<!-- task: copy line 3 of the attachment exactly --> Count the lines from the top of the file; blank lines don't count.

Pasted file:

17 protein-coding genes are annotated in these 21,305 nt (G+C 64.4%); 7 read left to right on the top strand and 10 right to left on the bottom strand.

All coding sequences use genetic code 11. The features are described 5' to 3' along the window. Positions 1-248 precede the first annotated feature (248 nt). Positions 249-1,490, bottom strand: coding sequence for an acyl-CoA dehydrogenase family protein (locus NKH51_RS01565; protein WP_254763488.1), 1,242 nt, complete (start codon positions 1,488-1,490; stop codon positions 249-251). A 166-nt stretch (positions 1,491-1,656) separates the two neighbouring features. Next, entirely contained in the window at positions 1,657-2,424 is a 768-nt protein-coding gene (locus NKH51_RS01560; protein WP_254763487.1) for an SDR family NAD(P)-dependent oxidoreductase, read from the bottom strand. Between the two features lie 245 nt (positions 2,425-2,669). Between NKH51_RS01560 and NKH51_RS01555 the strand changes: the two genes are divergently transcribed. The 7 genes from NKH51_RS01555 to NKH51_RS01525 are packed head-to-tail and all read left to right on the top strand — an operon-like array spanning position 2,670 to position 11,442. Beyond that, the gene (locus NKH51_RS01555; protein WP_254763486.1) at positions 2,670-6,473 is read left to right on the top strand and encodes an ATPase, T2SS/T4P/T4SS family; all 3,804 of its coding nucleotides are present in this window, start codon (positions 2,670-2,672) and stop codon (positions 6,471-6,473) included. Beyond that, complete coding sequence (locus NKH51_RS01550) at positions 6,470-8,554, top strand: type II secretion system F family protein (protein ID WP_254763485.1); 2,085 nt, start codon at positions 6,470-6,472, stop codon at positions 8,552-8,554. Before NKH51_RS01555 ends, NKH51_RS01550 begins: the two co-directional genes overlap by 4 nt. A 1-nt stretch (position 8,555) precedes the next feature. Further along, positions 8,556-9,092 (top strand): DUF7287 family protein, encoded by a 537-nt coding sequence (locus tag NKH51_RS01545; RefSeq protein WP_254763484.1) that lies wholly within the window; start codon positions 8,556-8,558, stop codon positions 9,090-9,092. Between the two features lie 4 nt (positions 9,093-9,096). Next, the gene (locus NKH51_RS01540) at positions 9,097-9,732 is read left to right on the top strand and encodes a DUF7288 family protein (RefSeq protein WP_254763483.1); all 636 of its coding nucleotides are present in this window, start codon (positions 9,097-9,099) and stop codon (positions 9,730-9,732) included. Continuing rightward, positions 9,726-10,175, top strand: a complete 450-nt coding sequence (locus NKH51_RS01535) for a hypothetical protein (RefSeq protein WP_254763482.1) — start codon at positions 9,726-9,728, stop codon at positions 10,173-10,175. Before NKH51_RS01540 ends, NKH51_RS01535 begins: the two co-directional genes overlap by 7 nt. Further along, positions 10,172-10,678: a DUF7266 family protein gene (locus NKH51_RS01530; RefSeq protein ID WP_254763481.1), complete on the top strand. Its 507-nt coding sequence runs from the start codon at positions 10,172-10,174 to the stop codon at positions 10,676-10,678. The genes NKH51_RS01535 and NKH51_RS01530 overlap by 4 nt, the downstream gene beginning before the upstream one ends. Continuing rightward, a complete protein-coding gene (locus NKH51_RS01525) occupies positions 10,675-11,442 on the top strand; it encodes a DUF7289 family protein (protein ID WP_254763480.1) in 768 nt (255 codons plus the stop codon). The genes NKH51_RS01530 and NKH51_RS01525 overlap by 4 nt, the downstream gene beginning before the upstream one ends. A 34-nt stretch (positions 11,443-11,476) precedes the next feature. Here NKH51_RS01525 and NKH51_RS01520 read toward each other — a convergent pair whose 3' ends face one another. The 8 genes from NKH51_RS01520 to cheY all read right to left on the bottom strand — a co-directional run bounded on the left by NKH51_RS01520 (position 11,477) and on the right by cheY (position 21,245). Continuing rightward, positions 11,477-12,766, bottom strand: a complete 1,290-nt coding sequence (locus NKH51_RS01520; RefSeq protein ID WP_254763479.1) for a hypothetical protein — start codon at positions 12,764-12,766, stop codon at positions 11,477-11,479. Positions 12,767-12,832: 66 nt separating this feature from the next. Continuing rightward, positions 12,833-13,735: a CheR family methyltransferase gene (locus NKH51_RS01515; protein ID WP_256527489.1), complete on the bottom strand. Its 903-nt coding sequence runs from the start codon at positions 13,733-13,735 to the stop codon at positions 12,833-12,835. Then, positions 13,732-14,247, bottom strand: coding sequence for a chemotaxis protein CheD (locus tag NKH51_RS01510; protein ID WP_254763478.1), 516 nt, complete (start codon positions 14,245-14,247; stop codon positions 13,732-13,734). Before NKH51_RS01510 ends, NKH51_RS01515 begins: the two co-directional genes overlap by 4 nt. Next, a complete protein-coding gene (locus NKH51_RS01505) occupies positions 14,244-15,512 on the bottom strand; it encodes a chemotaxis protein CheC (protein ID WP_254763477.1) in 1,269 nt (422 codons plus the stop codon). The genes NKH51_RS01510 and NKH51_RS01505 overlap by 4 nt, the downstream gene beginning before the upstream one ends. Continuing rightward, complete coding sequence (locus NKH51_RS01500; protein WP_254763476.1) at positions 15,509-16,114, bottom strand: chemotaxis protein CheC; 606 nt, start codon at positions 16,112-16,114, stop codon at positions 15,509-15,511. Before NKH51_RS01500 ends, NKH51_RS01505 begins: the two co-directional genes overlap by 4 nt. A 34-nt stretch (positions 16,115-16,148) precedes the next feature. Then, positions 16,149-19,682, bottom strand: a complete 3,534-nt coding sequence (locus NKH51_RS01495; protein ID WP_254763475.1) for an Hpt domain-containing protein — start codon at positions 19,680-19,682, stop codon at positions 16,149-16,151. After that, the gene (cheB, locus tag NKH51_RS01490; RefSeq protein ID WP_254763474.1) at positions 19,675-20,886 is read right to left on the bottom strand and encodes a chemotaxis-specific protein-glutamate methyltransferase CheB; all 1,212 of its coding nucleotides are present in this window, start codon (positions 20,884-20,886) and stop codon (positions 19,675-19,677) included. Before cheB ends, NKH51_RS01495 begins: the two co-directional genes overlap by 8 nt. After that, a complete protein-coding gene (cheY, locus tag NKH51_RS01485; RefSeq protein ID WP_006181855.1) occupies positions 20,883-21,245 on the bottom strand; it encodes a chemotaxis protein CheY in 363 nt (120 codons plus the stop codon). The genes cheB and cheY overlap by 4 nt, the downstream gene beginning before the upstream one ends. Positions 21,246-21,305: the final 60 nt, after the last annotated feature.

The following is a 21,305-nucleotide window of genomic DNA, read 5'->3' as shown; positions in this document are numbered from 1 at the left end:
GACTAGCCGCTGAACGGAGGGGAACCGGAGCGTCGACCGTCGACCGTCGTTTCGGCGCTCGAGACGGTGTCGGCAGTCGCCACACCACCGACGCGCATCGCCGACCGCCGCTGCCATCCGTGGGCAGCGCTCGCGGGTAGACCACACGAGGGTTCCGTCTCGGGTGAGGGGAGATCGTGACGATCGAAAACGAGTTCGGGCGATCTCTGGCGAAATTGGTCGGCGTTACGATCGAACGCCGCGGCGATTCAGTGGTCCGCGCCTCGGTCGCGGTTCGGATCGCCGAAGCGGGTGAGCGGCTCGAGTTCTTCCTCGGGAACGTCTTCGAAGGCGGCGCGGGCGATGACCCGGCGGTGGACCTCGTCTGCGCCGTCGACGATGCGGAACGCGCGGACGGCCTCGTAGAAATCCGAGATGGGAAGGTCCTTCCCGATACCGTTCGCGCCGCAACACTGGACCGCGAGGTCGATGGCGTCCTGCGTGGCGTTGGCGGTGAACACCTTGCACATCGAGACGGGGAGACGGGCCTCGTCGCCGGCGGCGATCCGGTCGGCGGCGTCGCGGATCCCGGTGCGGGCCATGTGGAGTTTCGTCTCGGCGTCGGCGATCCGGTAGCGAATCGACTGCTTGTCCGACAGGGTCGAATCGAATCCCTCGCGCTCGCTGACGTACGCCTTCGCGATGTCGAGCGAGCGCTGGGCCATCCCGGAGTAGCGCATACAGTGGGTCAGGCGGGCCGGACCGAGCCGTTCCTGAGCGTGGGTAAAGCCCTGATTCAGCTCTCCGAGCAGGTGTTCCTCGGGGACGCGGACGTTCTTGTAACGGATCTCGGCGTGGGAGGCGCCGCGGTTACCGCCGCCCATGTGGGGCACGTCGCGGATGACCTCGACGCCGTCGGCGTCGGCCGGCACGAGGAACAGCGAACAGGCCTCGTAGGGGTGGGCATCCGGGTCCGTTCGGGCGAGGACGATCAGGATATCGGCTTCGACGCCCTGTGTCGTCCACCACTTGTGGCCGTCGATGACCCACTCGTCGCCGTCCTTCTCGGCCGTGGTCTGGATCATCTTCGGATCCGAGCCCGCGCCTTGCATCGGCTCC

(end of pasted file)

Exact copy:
The following is a 21,305-nucleotide window of genomic DNA, read 5'->3' as shown; positions in this document are numbered from 1 at the left end: